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Hanna Suchocka

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NEWS
July 9, 1992 | From Reuters
President Lech Walesa asked Parliament on Wednesday to approve Hanna Suchocka as Poland's first woman prime minister after she ended weeks of political deadlock by mustering a new majority coalition. In a letter to the Sejm, or lower house, Walesa also asked for the dismissal of Prime Minister Waldemar Pawlak, who had earlier offered to step down after his failure to form a government, the presidential office said in a statement.
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NEWS
May 29, 1993 | From Associated Press
President Lech Walesa weighed whether to dissolve Poland's first democratically elected Parliament after a no-confidence vote brought down the government Friday. Prime Minister Hanna Suchocka's year-old centrist government fell victim to the political jousting that has plagued Parliament's 20-odd parties. The vote plunged Poland into political chaos that appeared likely to delay economic reforms and damage its international prestige.
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NEWS
July 11, 1992 | From Associated Press
Parliament on Friday approved centrist lawmaker Hanna Suchocka as the first woman to head a Polish government, ending the nation's five-week political crisis. In a vote of 233 to 61 with 113 abstentions, the Sejm, or lower chamber, approved Suchocka as the fifth prime minister since the Communists lost power in 1989. Hours earlier, the chamber had accepted the resignation of Prime Minister Waldemar Pawlak.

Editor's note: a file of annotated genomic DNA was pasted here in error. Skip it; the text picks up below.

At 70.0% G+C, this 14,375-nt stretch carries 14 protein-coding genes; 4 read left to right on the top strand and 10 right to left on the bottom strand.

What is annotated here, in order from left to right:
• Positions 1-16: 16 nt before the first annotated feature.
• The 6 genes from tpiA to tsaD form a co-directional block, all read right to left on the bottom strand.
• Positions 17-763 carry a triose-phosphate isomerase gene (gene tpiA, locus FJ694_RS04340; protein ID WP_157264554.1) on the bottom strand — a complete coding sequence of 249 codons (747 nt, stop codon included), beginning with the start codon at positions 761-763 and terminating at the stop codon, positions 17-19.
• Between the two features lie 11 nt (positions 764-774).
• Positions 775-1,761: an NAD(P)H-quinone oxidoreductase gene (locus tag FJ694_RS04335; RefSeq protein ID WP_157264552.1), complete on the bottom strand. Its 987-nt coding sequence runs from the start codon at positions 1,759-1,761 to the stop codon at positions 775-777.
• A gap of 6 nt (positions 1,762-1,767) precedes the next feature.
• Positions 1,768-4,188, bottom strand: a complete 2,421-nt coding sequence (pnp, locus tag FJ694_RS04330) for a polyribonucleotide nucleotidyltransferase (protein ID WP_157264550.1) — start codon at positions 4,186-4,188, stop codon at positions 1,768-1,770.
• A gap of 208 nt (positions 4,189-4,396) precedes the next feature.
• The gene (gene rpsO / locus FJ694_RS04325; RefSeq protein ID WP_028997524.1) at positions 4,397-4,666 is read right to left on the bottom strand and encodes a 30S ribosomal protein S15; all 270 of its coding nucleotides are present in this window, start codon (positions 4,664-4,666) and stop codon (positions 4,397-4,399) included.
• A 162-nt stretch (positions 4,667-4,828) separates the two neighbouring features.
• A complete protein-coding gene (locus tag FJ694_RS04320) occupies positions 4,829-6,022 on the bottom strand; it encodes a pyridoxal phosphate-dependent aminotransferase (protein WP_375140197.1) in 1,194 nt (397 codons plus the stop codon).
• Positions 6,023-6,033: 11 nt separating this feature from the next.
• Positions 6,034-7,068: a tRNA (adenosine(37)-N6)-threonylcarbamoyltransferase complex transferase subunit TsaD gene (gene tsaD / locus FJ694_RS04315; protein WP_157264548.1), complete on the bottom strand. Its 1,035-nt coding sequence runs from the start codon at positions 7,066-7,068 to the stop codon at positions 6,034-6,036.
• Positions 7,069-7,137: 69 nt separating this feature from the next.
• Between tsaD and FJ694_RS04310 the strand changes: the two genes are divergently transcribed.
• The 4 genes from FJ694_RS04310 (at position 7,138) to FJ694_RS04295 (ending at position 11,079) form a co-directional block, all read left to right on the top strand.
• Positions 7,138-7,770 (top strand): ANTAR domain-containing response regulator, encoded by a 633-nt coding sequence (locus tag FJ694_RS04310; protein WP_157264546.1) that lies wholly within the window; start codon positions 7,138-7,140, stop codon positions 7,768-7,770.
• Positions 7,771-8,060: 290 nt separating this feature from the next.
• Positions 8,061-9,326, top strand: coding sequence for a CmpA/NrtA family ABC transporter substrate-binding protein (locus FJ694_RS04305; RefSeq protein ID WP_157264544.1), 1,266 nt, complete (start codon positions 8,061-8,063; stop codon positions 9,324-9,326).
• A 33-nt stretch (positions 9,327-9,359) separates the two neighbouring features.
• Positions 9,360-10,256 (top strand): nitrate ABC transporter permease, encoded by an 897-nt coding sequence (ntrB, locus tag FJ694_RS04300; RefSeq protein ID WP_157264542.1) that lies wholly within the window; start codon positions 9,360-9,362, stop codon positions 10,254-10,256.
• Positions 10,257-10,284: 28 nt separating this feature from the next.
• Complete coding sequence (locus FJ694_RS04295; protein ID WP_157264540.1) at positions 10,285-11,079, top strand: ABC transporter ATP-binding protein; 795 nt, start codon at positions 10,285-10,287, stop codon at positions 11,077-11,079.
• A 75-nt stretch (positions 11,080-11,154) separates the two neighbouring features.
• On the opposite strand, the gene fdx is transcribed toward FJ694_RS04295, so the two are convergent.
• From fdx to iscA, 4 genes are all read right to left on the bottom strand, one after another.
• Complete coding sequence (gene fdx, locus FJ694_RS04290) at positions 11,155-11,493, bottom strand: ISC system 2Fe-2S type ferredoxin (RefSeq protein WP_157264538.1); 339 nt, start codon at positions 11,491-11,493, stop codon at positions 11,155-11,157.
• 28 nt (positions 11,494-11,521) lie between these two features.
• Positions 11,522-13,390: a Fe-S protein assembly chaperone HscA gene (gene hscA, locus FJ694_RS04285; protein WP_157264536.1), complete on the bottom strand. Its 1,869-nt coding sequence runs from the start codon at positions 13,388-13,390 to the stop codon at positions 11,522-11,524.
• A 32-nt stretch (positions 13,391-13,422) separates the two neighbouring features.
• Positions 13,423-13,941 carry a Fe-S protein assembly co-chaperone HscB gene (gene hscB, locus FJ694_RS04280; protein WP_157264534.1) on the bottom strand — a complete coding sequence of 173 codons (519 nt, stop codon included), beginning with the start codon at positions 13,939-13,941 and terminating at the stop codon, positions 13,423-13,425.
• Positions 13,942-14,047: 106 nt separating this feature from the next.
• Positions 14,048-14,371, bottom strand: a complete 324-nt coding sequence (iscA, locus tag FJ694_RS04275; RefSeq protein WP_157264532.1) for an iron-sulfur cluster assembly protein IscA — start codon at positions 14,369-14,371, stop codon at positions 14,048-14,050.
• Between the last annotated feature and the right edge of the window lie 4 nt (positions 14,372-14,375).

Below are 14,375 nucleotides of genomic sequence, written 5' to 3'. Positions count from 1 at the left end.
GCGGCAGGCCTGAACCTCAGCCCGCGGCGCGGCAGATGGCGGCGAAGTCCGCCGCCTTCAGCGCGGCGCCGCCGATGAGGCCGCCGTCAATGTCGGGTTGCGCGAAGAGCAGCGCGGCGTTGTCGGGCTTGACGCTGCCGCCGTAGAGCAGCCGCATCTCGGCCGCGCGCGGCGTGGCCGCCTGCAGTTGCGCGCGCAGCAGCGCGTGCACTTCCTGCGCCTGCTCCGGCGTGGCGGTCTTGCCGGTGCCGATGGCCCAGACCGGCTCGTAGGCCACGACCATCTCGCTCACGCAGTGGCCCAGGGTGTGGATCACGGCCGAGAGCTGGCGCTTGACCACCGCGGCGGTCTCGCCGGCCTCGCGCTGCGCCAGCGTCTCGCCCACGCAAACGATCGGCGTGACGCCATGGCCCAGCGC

NEWS
July 12, 1992 | Associated Press
Parliamentary deputies on Saturday approved the Cabinet of new Prime Minister Hanna ending a five-week impasse that had left Poland virtually without a government. Suchocka's 22-member Cabinet is backed by a coalition of seven parties descended from Solidarity, the trade union movement that forced the Communists out of power in 1989. The Finance Ministry and other key economic posts are held by politicians who favor pressing on with Poland's bold market-oriented reforms.
NEWS
May 29, 1993 | From Associated Press
President Lech Walesa weighed whether to dissolve Poland's first democratically elected Parliament after a no-confidence vote brought down the government Friday. Prime Minister Hanna Suchocka's year-old centrist government fell victim to the political jousting that has plagued Parliament's 20-odd parties. The vote plunged Poland into political chaos that appeared likely to delay economic reforms and damage its international prestige.
NEWS
July 12, 1992 | Associated Press
Parliamentary deputies on Saturday approved the Cabinet of new Prime Minister Hanna ending a five-week impasse that had left Poland virtually without a government. Suchocka's 22-member Cabinet is backed by a coalition of seven parties descended from Solidarity, the trade union movement that forced the Communists out of power in 1989. The Finance Ministry and other key economic posts are held by politicians who favor pressing on with Poland's bold market-oriented reforms.
NEWS
July 5, 1992 | Reuters
A 46-year-old lawyer was the leading candidate to become Poland's first woman prime minister Saturday. Hanna Suchocka, a member of the Democratic Union party, won the widest support in overnight negotiations attended by eight parties. The incumbent prime minister, Waldemar Pawlak, resigned last week after failing to put together a coalition.